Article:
The Journey to Zanzibar- Worst Case Scenario Survival Handbook Entry #1?
Warning: Not your typical Zanzibar travel blog
A normal travel blog would simply offer up all of the highlights from this tropical destination, guiding its readers to the ‘must sees’ of this Spice Island, completely enthralling them so that they have no choice but to pay the island a visit using your recommendations.
My blog is a bit different, a bit more personal and perhaps not as enthralling, but that is life and this is my experience. I also cannot write about Zanzibar without first writing about my experience of getting to this…forgive me, island of no return.
And so begins the start of my ‘worst case scenario-series of unfortunate vacation related events’…
For starters, I arrived in Zanzibar and my contact lenses did not. Unbelievable. Maybe it was because I had two beers for dinner the night before (food options were slim) when I was packing my bag… Really, I have no idea how I forgot them, as I carefully counted them out and placed them in their own special bag. Unlike the normal, ‘hurry up and wait’ routine, we were rushed the morning of my departure. They dropped me off at the landing strip and almost instantly I realized what I had done. I bent down with my back facing the runway; rummaging through my bag, hoping that by some miracle I was wrong. As I’m squatting there in the dirt, bag wide open, focused on the task at hand, the plane comes in for a landing. As soon as those wheels make contact with the earth, a torrent of dust fills the sky, so strong is the wind from the propellers that the dust cuts through my skin. Within seconds me and my open bag are completely engulfed. Of course, everyone else had anticipated this plane-induced dust storm and had strategically repositioned themselves away from the action. Of course I was too concerned about my contacts….and so, entered the 10-seater plane completely covered in red earth. Rookie move.
The contacts would not have been such a big issue, but for the fact that my entire vacation revolved around diving and water sports, of which I had already paid for and all of which I could not do without my contacts. Super depressing. My final hope rested in the off chance that they could be brought to the island by another expat also traveling to the island for some R&R. Stay tuned.
Then there was my arrival to Juba which in itself was a harrowing experience. For starters, there was the plane ride. I actually thought that I might die. Our little plane flew right through a huge storm; lightning bolts cutting through the sky---plane jumping all around, stomach leaving my body, rain leaking into the plane….It’s never a good sign when the locals sitting next to you look at the water pouring in and start to panic. Then there’s the city of Juba, which feels unsettling in itself. After everything that went down in July when fighting broke out in the capitol and surrounding areas after the peace treaty was broken, there remains a pervasive feeling that anything can happen at any time. The atmosphere is foreboding and pregnant with the anticipation of what could come.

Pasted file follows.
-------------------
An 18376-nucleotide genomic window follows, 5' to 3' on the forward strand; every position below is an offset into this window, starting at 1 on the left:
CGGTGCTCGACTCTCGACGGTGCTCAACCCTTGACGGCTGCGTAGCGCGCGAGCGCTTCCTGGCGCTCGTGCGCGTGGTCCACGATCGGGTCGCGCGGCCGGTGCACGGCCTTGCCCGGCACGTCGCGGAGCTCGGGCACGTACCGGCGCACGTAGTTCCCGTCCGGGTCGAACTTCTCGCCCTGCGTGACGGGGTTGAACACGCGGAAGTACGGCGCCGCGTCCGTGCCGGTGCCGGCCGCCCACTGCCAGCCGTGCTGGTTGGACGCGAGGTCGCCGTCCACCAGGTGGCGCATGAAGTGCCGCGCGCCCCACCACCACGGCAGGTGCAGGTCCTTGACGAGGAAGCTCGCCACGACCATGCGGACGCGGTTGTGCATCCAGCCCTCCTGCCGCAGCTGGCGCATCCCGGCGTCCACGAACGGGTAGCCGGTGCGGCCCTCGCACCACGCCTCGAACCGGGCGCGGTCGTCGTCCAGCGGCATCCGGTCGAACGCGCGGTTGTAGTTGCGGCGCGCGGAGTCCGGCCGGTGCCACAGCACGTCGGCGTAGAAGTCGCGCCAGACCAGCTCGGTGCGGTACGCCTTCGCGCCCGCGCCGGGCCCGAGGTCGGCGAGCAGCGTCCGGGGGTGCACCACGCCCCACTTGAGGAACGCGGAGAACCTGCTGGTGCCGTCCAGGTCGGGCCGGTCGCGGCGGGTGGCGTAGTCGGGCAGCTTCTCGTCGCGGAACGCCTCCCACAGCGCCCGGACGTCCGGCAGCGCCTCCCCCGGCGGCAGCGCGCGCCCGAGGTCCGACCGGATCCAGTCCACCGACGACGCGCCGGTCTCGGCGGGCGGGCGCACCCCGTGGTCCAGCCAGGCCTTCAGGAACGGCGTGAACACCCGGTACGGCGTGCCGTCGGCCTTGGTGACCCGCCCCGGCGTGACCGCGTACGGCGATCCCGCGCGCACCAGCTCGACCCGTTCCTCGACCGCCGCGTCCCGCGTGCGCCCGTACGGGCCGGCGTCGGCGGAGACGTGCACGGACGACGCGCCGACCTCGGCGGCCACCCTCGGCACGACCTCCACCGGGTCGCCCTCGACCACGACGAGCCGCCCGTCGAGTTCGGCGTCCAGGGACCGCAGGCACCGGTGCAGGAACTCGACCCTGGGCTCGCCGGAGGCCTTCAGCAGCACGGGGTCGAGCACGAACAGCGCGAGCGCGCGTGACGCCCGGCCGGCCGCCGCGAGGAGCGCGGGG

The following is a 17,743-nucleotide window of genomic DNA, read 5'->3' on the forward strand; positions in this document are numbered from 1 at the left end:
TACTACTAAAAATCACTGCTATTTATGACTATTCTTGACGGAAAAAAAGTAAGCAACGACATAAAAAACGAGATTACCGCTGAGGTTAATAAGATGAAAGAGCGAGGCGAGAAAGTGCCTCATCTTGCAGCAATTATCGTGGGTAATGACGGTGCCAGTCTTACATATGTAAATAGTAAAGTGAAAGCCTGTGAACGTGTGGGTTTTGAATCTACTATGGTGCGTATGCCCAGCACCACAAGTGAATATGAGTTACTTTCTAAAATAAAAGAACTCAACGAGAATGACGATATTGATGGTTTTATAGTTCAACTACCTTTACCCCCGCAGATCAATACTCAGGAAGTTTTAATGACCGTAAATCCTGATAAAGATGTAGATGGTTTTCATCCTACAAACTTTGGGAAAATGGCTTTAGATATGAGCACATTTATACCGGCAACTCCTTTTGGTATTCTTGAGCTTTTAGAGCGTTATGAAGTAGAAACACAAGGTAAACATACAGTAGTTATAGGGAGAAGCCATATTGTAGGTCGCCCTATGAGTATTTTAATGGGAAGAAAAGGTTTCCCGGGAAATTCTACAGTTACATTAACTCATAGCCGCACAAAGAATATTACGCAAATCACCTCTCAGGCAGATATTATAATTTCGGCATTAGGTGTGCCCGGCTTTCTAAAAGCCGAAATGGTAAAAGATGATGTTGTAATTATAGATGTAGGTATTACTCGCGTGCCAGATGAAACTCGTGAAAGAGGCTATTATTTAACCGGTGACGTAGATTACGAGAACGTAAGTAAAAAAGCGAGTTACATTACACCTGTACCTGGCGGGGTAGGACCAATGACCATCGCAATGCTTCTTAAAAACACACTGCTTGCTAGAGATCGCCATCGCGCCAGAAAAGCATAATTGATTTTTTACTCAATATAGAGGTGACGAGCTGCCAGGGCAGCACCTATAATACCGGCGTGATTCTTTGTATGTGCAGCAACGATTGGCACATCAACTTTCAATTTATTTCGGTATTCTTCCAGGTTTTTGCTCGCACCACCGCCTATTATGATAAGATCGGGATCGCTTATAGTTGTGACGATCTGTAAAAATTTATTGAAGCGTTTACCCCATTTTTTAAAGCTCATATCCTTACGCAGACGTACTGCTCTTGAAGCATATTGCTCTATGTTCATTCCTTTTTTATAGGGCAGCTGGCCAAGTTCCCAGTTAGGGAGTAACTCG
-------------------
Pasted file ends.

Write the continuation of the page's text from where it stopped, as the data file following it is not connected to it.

I wish I could write about the Juba airport, however this is a sensitive subject. Travelers be warned.
My flights from Juba to Nairobi and on to Zanzibar were fairly smooth, but then I landed in Zanzibar.
I decided to carry on my luggage as I didn’t want to risk my bag not arriving but then the plane was so small that my bag wouldn’t fit in the overhead compartment. And, as luck would have it, my seat was right next to another MSF guy who was also working in South Sudan. He was there with his fiancé and together, they helped me stuff the bag under a seat. Once we got to the airport, chaos ensued. It was already quite late at night but the airport was packed. It took over two hours for me to get my visa! Because of this delay and because I had no way of contacting the hotel, the transport that I had arranged had come and gone. My new friends had also encountered some hiccups. The airline had overbooked the plane; probably trying to make some extra cash and this overbooking meant that the weight limit had been reached, thus, all of the luggage was left behind! At that point, I had nothing to rush for, so decided to wait with the couple so we could share a taxi into Stone Town. We found a nearby bar as we waited for the line to go down and I had my first Tanzanian beer. The couple were great. She turned out to be a pediatrician working in West Africa and he was an MD working in an MSF run refugee camp in Yida. We talked about what it’s like to work in Haiti and now in South Sudan; reflecting upon both the struggles and the joys. By the time we loaded into the taxi it was already past midnight. By now we were starving. We asked the driver to stop on the side of the road as soon as we spotted an open food stand. I grabbed a big octopus tentacle, some fried shrimp and a piece of ‘Zanzibar pizza’ (a popular, spicy street food filled with beef, veggies and eggs, no cheese!), stuffed them into a paper bag and we were again on our way. I did not realize, but you cannot drive in the historic center of Stone town. The roads, if you can call them that, are narrow and windy—the area must be explored on foot. As it turns out, the couple is literally staying right next door to me. Life never ceases to amaze me.
Stay posted for my next blog where I'll give recommendations on Stone Town.